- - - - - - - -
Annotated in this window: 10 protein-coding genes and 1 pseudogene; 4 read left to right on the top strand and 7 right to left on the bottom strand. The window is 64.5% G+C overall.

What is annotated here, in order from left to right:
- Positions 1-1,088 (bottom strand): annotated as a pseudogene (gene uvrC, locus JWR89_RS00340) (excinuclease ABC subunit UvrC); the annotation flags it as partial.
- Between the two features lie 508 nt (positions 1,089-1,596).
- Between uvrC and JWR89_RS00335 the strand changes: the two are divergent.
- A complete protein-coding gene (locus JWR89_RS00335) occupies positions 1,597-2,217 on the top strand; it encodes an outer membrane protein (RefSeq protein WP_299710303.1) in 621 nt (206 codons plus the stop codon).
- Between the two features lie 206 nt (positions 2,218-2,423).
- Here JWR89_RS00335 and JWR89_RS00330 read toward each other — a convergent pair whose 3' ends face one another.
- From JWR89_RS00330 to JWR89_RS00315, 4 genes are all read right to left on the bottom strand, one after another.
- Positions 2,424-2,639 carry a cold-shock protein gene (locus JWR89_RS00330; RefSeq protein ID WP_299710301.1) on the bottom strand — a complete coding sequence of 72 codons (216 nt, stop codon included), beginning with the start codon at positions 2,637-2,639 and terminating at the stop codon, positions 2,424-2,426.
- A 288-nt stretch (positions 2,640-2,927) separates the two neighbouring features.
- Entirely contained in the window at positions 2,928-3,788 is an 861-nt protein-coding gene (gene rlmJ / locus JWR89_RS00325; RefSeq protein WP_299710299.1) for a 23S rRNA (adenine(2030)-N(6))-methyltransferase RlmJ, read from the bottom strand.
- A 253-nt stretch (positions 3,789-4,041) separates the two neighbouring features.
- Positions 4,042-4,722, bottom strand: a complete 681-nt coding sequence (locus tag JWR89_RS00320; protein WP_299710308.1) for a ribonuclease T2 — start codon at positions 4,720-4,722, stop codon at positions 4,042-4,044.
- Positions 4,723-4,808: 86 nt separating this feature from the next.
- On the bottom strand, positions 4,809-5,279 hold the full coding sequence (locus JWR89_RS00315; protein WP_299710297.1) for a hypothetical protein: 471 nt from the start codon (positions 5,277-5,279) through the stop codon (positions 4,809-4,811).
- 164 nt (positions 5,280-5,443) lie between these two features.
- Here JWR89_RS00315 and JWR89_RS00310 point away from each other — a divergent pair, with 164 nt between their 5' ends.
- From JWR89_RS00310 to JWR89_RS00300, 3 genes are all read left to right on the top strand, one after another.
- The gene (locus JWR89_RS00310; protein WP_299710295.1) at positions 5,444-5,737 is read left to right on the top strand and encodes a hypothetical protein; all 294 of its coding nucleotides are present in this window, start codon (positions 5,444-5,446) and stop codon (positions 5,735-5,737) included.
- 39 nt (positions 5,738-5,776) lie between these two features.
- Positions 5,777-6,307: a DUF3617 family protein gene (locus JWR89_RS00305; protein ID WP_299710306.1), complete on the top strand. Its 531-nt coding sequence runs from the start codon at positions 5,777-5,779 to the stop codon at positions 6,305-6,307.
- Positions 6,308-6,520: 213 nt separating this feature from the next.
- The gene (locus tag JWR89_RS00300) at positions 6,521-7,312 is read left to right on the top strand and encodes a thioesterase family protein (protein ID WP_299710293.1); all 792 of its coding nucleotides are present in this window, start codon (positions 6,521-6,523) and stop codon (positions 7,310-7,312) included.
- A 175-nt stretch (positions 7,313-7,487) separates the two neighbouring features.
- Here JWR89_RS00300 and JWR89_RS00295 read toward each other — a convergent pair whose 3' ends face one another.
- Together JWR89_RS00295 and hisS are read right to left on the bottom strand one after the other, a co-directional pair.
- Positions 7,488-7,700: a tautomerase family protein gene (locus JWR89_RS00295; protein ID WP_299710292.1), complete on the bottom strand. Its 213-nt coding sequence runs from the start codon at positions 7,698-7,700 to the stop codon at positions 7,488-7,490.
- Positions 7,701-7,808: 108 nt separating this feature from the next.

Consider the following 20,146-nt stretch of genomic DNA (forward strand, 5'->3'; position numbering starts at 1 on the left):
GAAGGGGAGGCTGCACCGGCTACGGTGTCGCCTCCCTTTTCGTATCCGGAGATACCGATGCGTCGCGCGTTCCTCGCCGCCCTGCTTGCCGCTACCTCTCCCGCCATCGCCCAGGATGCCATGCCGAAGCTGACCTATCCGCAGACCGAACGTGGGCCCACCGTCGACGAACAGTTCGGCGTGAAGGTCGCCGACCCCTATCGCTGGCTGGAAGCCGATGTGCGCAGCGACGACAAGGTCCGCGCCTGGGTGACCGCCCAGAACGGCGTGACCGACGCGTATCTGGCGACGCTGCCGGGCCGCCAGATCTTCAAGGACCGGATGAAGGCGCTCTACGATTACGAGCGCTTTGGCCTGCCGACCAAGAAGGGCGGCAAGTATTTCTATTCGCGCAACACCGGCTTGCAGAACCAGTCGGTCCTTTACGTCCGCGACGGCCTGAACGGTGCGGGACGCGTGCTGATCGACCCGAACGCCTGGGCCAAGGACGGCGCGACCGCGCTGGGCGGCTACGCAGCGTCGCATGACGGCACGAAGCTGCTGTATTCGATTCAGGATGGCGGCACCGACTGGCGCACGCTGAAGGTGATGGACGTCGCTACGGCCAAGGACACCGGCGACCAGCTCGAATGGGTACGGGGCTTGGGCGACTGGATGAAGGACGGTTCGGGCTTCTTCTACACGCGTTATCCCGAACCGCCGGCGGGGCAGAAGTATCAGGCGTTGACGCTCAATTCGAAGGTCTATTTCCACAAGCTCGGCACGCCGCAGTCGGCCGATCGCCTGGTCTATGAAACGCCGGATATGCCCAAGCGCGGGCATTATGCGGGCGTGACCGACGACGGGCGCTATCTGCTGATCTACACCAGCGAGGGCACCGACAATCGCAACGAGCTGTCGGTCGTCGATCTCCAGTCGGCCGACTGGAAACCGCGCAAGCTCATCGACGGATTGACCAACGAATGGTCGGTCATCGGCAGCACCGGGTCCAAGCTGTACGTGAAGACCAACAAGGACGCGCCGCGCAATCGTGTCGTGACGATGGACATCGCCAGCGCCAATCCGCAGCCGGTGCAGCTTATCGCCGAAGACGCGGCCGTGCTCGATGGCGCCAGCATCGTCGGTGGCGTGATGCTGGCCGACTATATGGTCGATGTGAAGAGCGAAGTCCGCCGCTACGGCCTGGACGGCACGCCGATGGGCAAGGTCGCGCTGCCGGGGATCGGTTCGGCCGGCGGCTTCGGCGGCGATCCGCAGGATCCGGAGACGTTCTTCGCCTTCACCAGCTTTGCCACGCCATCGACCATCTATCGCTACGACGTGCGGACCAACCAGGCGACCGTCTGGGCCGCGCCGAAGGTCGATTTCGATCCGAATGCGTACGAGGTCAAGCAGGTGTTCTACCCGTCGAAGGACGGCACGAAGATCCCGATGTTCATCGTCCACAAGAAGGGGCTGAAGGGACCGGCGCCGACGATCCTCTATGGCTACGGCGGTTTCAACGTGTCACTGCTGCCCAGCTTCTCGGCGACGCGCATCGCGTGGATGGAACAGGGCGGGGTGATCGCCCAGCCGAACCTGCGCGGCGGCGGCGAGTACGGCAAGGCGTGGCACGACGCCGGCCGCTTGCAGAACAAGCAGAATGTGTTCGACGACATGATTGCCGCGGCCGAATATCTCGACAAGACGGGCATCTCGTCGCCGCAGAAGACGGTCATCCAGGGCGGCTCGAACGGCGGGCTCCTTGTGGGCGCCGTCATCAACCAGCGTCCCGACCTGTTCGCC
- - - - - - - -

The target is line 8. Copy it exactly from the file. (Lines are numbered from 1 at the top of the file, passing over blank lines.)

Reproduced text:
- Here JWR89_RS00335 and JWR89_RS00330 read toward each other — a convergent pair whose 3' ends face one another.